I don’t know how many times someone’s reworked the “Platonic Ideal” for an intermediate cartridge, but precisely zero of them have ever managed to actually be fielded. Soviets did it, we did it, the Brits did it, Spaniards… All centered somewhere around where Tony Williams has laid out what he sees as the proper characteristics for an intermediate individual weapon. Yet, nobody has actually ever adopted any of them, ever. I can’t think of a solid reason why not, either, but here we are, stuck with the epic half-assery of our current two-cartridge system. Which I will lay money on not going away for a long, long time. Miley’s little dream is going to die on the doorstep of the budget crunch that’s coming, and I’ll bet money the “just-good-enough” M16/M4 family is still going to be the primary infantry individual weapon out to around 2050.

        Reply
  2. Let’s start here: what was wrong with the .357? Underpowered for police work? That’s nonsense. The cartridge is ~90 years old and still has plenty of power for police work. Terminal ballistics, intermediate barrier penetration? It has it all.

    And what’s wrong with .44 Magnum? Too much recoil? Download it. That’s is a trivially simple problem to solve in the revolver world.

    So where does the .41 Magnum sit? You’ve got me.

    Don’t get me wrong, that’s a gorgeous revolver, and de gustibus non disputandum est, and I’m looking forward to your review. But I have no idea what purpose .41 Magnum serves on planet Earth.

    Reply
      • I can think of uses for all of those cartridges other than .355 SIG. that one is very much like .41 Magnum: squarely between two cartridges that are good at what they do.

        Reply
    • The .41 Magnum delivers a 200-220 grain bullet at 1000 fps out of a 3″ round butt, heavy barrel, fixed sight revolver (preferably smaller than an N-frame, but the Model 58 was good enough). At least that’s what mr. Keith, Bill Jordan and Skeeter Skelton had in mind when they created the idea. Something big bore, but still moving fast enough to expand with bullet technology du jour, BUT at lower recoil levels with factory loads. Downloaded .44 would not work due to different expansion velocity thresholds for preexisting bullets or police agency policy for using factory ammo (keep in mind this is the world where the .38 treasury load and .38 only k-frames exist to keep officers from shooting .357). Big bore cartridges simply worked for many decades, so you can’t blame people for wanting a modern big bore police cartridge with modern bullet technology applied to it.
      Problem is ammo companies failed to deliver. The slower, police loads were either still a 100 fps too fast and leaded terribly (Remington) or very difficult to find in the pre-internet days (Winchester). Basically there was no good expanding police load until the introduction of the 175 grain Silvertip in the 80s, but by then automatic pistols started getting into vogue and the whole idea became moot.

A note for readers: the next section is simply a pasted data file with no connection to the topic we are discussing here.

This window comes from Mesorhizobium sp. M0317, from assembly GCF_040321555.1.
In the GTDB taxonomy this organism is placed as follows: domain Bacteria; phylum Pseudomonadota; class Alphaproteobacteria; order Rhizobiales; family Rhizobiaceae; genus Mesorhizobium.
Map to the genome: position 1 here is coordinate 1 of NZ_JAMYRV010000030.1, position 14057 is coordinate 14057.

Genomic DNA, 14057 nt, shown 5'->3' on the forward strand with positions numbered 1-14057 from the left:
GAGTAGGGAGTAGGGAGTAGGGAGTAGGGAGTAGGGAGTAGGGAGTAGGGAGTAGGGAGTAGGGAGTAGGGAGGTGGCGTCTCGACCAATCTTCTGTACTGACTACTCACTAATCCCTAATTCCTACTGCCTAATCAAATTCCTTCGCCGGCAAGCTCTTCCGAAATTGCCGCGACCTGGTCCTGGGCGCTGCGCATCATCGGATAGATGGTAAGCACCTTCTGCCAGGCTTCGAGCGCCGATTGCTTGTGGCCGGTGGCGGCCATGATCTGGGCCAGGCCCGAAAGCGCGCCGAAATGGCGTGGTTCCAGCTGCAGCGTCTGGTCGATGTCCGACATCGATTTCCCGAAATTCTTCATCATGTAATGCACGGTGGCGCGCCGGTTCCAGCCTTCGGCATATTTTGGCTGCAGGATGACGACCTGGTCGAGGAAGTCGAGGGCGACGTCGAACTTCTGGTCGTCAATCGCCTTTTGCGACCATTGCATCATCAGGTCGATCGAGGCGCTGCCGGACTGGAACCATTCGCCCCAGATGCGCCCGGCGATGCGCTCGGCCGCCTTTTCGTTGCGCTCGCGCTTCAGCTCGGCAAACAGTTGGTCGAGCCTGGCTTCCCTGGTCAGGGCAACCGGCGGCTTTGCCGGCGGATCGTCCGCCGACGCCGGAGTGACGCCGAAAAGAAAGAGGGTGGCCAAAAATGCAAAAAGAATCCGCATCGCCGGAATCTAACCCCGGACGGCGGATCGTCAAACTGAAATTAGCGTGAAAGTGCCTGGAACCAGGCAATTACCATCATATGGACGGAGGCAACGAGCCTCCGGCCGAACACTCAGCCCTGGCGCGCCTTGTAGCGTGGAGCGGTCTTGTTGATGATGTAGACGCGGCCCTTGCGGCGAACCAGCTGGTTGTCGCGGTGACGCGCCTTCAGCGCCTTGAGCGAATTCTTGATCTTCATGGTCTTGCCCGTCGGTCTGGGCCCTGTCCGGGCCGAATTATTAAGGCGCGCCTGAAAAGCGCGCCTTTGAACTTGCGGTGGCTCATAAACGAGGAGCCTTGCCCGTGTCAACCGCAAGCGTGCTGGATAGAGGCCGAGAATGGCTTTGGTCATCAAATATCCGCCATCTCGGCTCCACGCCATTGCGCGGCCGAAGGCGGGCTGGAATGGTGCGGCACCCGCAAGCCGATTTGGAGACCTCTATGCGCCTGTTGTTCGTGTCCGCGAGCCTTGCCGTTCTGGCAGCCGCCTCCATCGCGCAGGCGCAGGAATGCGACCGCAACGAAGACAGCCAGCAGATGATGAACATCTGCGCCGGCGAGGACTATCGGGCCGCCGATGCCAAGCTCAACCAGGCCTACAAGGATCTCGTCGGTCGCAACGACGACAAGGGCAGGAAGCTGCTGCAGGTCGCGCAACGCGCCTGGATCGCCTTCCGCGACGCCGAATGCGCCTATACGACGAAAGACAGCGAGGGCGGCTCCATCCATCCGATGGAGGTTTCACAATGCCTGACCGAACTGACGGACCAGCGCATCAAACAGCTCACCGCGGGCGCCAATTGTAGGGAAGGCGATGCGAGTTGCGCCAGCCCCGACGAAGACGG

So like .280 British, 7mm Mauser, etc., more of a victim of circumstances than a flawed idea.

      Reply
    • did you read a different article than the one I wrote? I dont recall saying anything about 44 magnum much or the 357 being under powered. I even went back and read what I wrote. Are you addressing that comment to me or the gun writers who thought up the 41?

      Reply
      • Are you replying to me? I was replying to John.
        Curse this mobile layout, can’t see who’s replying to whom. Wish there was a way to use the desktop site on the phone.

        Reply
      • I was addressing the gun writers who came up with a compromise that nobody actually needed.

        The .357 was fantastic for police work, and the .44 is fantastic for hunting if .357 won’t get it done for you. That leaves the .41 squarely in between two cartridges that are fantastic at what they do.

        Reply
  3. I’m going to hazard a guess that frame size and ammunition availability/cost hindered widespread police adoption. Same reasons that 10mm duty pistols never seem to end up on holsters in squad cars.

    Reply
  4. OK, so here’s the deal with the .41 Magnum and why it didn’t take off.

    As originally envisioned by Keith & Buddies, they were thinking that S&W would come out with a .41 in a K or L frame.

    When it came out in a N frame, they knew that it wasn’t going anywhere. The N’s are just too damn heavy to pack around all day on your if you’re a cop with a bunch of other stuff on your belt. That’s why the .44 Mag didn’t take off. There’s nothing that the .41 can do that the .44 cannot – so why didn’t the .44 take off as a duty piece? The weight of the N-frame, that’s what. The whole idea behind the .41 was to “get as close to the .44 in a K or L frame as possible” – that’s it.

    Reply

Leave a Comment